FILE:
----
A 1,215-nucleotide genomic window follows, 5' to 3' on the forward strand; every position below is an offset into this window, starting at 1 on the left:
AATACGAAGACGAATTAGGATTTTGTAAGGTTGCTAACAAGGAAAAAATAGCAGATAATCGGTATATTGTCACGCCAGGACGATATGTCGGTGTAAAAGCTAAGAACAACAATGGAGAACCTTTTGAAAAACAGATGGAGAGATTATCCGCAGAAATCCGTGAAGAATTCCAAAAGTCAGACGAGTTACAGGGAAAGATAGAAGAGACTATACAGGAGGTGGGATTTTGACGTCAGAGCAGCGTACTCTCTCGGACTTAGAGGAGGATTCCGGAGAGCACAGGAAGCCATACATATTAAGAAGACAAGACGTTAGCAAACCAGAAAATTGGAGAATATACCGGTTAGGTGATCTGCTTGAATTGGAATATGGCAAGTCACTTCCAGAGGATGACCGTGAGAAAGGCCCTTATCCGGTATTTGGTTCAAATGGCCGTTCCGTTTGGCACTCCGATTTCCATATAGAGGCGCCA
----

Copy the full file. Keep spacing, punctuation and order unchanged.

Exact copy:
A 1,215-nucleotide genomic window follows, 5' to 3' on the forward strand; every position below is an offset into this window, starting at 1 on the left:
AATACGAAGACGAATTAGGATTTTGTAAGGTTGCTAACAAGGAAAAAATAGCAGATAATCGGTATATTGTCACGCCAGGACGATATGTCGGTGTAAAAGCTAAGAACAACAATGGAGAACCTTTTGAAAAACAGATGGAGAGATTATCCGCAGAAATCCGTGAAGAATTCCAAAAGTCAGACGAGTTACAGGGAAAGATAGAAGAGACTATACAGGAGGTGGGATTTTGACGTCAGAGCAGCGTACTCTCTCGGACTTAGAGGAGGATTCCGGAGAGCACAGGAAGCCATACATATTAAGAAGACAAGACGTTAGCAAACCAGAAAATTGGAGAATATACCGGTTAGGTGATCTGCTTGAATTGGAATATGGCAAGTCACTTCCAGAGGATGACCGTGAGAAAGGCCCTTATCCGGTATTTGGTTCAAATGGCCGTTCCGTTTGGCACTCCGATTTCCATATAGAGGCGCCA